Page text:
A homeowner contacted me about representing her in a lawsuit she was filing against a contractor who had done tile work in her house. Neither her state nor local building codes specified anything regarding the installation of ceramic tile, and after pointing to a tile she had selected for the installation, she instructed the contractor to "install these tiles in the tub surround." With no ceramic tile installation experience, the contractor purchased the tiles, installed each one with a small dab of white glue over plain, unprotected gypsum drywall, and then finished the job by grouting the tiles with plaster of Paris. When I first saw the installation, I was immediately shocked and promised the homeowner that I would get on my white horse and ride into court to save the day.
Unfortunately, the judge thought otherwise. "What were your instructions to the contractor?" "Were these photos of tiles stuck on the tub surround wall taken after the contractor was through with the installation?" "You instructed the contractor to install tiles in the tub surround area, and these are the tiles in the photos?" "The contractor did what you told him to do, case dismissed."
The contractor walked out of the courtroom without a judgment against him, the homeowner will never buy tile again, and I was stunned until I understood the importance of how a spec is worded. Even though there was not a written spec, the judge accepted the homeowner's verbal instructions as the job spec and because of its lack of specificity, decided not to go after the contractor. This article is not intended to explain how to weasel your way out of responsibility because bad installations are not good for your business and are harmful to the tile industry and every installer who tries to do things right.
With hindsight, it is easy to see how things could have been different, but hindsight is an expensive way to build a house or any structure. For the individual tub surround, had a few specifics been included, the customer would probably be enjoying the shower and the contractor spending his profits. The instructions for the tub surround should have included the type and color of tile to be used and any accessories, like tile trim, towel bars or soap dishes that would be installed with the tile. The brand and type of adhesive, membrane, and setting bed surface should also be included as well as the brand, type, and color of grout and flexible sealant for the joints. Instructions should also cover the location of movement joints, surface prep, curing information, and other pertinent details.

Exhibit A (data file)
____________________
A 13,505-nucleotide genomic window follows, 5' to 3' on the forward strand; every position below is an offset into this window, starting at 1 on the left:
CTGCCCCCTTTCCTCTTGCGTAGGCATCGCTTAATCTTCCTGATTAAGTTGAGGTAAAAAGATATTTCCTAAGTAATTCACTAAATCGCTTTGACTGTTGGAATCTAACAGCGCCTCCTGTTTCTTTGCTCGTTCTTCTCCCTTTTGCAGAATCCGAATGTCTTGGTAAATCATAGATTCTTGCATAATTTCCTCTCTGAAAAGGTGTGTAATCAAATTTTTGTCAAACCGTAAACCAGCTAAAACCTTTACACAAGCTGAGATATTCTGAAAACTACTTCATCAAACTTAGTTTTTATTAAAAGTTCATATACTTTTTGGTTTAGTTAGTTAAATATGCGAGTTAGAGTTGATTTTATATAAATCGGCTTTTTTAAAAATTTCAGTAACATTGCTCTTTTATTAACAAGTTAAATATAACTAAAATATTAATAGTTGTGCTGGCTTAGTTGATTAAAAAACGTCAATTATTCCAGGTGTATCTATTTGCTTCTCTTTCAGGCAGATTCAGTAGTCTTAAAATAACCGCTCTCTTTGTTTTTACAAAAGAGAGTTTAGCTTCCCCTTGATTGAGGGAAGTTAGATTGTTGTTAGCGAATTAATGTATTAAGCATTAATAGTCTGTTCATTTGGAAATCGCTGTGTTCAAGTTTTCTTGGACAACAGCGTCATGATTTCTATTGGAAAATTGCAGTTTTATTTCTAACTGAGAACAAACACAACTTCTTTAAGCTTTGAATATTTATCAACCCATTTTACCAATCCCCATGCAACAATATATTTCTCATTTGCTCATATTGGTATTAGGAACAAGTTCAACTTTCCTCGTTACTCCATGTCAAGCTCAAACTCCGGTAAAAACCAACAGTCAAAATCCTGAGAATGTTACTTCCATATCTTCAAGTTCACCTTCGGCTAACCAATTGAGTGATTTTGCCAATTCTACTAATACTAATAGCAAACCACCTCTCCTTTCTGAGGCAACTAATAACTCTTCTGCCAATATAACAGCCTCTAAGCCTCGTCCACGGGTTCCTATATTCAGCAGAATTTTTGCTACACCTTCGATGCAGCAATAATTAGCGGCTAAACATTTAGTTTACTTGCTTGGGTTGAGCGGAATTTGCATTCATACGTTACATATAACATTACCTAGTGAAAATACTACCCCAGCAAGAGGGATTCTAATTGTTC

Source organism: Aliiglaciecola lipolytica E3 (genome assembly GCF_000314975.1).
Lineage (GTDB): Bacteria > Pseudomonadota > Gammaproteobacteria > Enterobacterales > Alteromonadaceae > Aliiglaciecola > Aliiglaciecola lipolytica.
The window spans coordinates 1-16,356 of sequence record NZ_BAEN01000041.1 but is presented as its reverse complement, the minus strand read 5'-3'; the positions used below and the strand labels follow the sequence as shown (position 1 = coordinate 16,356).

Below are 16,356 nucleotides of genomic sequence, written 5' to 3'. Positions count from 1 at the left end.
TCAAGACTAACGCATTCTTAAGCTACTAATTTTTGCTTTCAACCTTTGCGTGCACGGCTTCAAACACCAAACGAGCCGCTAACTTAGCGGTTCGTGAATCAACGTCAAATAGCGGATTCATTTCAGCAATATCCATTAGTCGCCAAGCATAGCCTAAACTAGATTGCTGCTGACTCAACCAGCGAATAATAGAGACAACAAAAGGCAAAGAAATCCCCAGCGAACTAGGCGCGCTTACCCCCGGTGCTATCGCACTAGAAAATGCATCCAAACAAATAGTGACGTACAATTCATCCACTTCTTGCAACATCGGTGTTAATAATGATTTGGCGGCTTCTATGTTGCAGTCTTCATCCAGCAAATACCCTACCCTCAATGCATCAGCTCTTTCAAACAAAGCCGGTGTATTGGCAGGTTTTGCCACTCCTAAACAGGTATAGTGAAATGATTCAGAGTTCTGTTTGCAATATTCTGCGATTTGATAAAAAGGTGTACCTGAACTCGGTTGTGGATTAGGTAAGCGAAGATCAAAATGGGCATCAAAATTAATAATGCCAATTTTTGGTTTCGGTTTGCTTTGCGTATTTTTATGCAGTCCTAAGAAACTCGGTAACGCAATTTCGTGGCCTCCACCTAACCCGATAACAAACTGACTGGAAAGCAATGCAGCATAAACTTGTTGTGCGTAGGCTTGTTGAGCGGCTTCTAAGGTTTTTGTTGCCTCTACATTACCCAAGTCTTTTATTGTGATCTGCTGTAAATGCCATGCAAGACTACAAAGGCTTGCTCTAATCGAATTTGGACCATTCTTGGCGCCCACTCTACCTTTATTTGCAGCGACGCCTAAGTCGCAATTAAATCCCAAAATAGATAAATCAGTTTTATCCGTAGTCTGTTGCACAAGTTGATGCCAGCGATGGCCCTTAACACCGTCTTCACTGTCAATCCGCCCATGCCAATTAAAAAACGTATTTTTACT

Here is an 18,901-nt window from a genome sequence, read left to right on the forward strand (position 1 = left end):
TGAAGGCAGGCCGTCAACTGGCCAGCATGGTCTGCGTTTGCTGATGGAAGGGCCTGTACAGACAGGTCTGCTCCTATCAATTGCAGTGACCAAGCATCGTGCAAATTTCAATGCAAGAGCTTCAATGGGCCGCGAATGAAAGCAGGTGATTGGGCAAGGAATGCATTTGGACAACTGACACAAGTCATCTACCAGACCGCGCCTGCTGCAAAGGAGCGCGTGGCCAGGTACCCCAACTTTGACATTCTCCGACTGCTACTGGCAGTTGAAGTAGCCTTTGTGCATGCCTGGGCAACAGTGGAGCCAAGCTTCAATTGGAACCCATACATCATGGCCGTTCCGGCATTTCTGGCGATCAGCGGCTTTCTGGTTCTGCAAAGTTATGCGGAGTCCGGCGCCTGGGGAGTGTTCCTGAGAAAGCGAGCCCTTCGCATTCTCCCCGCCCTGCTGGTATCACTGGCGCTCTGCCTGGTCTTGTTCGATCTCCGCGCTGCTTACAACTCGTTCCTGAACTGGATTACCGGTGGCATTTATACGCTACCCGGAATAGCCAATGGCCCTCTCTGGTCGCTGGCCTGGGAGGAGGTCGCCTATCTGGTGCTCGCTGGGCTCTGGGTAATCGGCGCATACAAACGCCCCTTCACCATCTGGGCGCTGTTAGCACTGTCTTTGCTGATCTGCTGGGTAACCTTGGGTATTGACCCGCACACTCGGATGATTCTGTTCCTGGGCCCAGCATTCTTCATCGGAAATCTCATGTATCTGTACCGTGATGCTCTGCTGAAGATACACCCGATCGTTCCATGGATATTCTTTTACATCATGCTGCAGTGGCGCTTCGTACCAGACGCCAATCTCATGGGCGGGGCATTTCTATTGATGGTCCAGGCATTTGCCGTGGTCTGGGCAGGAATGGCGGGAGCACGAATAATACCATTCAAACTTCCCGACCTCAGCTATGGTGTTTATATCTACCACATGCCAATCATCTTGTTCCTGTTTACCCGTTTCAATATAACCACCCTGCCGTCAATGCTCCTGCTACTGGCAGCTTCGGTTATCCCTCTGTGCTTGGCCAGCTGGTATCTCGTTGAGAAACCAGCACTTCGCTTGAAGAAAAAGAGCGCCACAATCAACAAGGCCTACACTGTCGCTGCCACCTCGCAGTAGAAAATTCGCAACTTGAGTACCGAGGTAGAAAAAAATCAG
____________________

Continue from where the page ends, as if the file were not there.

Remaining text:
Commercial specifications, because of the usual scale of the projects involved, and because individual contractors depend on the work of other, need to be far more detailed. A written specification can be purchased from an architect or a specification writer, and that is certainly an option for an installation contractor. Another way to get a specification is to write one yourself, but unless you have been instructed and are qualified to do this and keep all your legal bases covered, writing your own commercial spec can be risky. If you are involved with non-residential construction projects and choose to go this route, I recommend contacting the CONSTRUCTION SPECIFICATIONS INSTITUTE (www.csinet.org), and look into the training, education, and accreditation that group offers. For residential construction specifications, there are no resources offering education or training.
Writing your own spec can be a daunting experience, especially if you source from different manufacturers for adhesive, membrane system, grout, sealant, and the other materials that go into an installation. Most manufacturers can provide an accurate and appropriate specification, and are happy to do so to keep customers happy, and to help ensure that their products will be used properly. An easier approach, though, and one that can provide better results and perhaps even a warrantee, is to have a master spec that covers all the materials to be used. This is relatively easy if you decide to single-source your installation materials from one manufacturer. If you are responsible for developing a commercial spec, and you decide to rely on a manufacturer for the writing, it's a good idea to work closely with the project architect to ensure that all the details, concerns, scheduling demands, and other required features of the tile installation portion of the project are figured into the spec.
A practical and accurate spec puts contractors on a level playing field when a project goes out for bidding, and ensures that clear instructions for the work to be done are available for all trades involved with a project. This is particularly important since tile installers no longer use generic products, but rather engineered installation materials whose application instructions vary with each brand and product.
Developing and writing an appropriate specification is critical to the success of a project, but merely possessing a good spec is no guarantee that the project will be done right unless the specification includes provisions for quality control and oversight. In this sense, other than practical instructions and references, a spec should include language that describes, for example, how a process shall be monitored, minimum sampling information that needs to be recorded, and a chain of command when there is a problem.
Having a good specification is essential for tile installation, but unless there is some form of oversight or quality review, all the benefits of even the best spec will be lost.